new software implementation guide

Complete Guide to Getting Started With New Software

Failing at new software implementation can be both expensive and disappointing.

Moving your company from one software solution to the next can take weeks or even months and involve many stakeholders. As you fail to make the change, you’ll have lost hundreds of hours and tons of resources. But that’s not the only risk.

Along the way, you need to convince even the most skeptical team members to go through the changes, import all your business data, and make the new platform feel secure and reliable.

Starting to use new software is like moving to a new home. And if you’ve ever moved with a large family, you know how stressful it can be. Getting used to new online tools and business apps as a team can be a highly emotional process for many people. In fact, during the new software implementation process, teams go through a cycle of various feelings, from anxiety to happiness, from guilt to acceptance.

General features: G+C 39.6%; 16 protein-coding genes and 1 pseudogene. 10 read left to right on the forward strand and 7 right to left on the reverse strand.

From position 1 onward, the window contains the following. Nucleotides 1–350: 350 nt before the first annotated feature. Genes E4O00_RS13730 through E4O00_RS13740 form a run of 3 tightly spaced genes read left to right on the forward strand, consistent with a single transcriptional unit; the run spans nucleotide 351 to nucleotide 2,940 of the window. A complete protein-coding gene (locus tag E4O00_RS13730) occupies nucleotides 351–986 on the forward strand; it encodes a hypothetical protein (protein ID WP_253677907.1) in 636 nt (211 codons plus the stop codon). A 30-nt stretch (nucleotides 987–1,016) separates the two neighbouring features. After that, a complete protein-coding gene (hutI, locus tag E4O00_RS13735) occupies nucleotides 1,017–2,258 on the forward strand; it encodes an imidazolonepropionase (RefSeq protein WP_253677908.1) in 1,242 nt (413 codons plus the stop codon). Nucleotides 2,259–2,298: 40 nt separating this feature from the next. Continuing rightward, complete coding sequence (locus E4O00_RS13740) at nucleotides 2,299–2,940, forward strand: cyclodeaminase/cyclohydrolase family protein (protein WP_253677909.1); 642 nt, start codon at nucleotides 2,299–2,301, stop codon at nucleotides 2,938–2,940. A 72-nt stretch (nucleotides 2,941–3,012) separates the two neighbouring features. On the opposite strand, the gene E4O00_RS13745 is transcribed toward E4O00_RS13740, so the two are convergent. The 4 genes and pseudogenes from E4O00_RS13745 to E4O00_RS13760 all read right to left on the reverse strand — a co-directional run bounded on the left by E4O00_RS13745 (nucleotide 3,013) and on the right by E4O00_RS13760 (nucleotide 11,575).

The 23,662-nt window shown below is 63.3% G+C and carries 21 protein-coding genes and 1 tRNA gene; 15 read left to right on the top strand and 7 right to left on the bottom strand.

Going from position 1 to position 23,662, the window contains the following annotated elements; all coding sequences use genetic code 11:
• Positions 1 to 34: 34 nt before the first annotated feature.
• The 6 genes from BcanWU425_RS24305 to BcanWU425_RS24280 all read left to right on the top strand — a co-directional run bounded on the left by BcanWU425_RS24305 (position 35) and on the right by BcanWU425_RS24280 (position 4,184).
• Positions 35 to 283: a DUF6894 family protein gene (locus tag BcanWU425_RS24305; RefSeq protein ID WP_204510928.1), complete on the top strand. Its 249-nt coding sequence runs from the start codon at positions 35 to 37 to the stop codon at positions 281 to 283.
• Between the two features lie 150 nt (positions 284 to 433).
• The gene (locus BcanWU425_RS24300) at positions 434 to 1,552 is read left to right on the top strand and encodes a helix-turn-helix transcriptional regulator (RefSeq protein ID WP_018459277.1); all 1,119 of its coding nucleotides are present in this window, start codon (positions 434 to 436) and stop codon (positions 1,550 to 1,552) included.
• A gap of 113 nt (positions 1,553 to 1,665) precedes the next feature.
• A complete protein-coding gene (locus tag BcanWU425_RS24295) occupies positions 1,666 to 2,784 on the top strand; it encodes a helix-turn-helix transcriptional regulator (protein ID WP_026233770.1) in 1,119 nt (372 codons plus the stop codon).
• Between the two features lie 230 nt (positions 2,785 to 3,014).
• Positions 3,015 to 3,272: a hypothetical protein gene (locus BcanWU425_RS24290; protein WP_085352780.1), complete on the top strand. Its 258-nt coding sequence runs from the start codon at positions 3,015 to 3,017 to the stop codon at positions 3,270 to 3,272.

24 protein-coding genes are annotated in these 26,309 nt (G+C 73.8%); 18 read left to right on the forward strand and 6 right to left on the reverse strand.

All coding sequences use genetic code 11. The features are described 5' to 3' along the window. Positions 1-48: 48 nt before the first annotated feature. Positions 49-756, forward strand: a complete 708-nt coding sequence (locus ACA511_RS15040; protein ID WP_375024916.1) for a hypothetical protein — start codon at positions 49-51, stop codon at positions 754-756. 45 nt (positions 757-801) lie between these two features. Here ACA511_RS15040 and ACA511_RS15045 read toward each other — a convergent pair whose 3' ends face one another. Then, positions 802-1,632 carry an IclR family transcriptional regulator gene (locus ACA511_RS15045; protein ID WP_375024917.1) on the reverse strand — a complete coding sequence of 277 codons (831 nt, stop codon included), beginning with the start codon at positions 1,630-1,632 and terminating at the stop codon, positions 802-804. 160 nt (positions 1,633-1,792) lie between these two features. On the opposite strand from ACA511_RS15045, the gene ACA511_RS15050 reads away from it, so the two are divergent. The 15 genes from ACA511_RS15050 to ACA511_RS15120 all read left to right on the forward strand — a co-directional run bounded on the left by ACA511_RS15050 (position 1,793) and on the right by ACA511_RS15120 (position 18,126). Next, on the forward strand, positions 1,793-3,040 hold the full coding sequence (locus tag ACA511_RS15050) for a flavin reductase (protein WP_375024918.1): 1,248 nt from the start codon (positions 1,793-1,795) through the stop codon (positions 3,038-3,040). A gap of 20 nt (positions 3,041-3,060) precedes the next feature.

The below image illustrates how starting to use new software makes most people feel.

the process of transition fisher s personal transition curve 1

Here’s how new software makes us feel – Image source


In this article, we’re going to look into all the different stages of new software implementation and share some helpful tips and hacks to help you make it through as a team.

Read on: 9 Reasons Why Your New Software Implementation Is Failing

New software onboarding funnel

A typical business software implementation process has five stages, each with different stakeholders, actions and, well, emotions.

Scoros onboarding funnel graph

Your job as the team leader is to guide your team through the funnel with as little friction as possible, ensuring that everything’s working smoothly.

It is also important that you keep the number of stakeholders in each stage at the minimum possible level to accelerate the process while not missing any important aspects.

We’re going to walk through each of these new software implementation stages and see how you can succeed: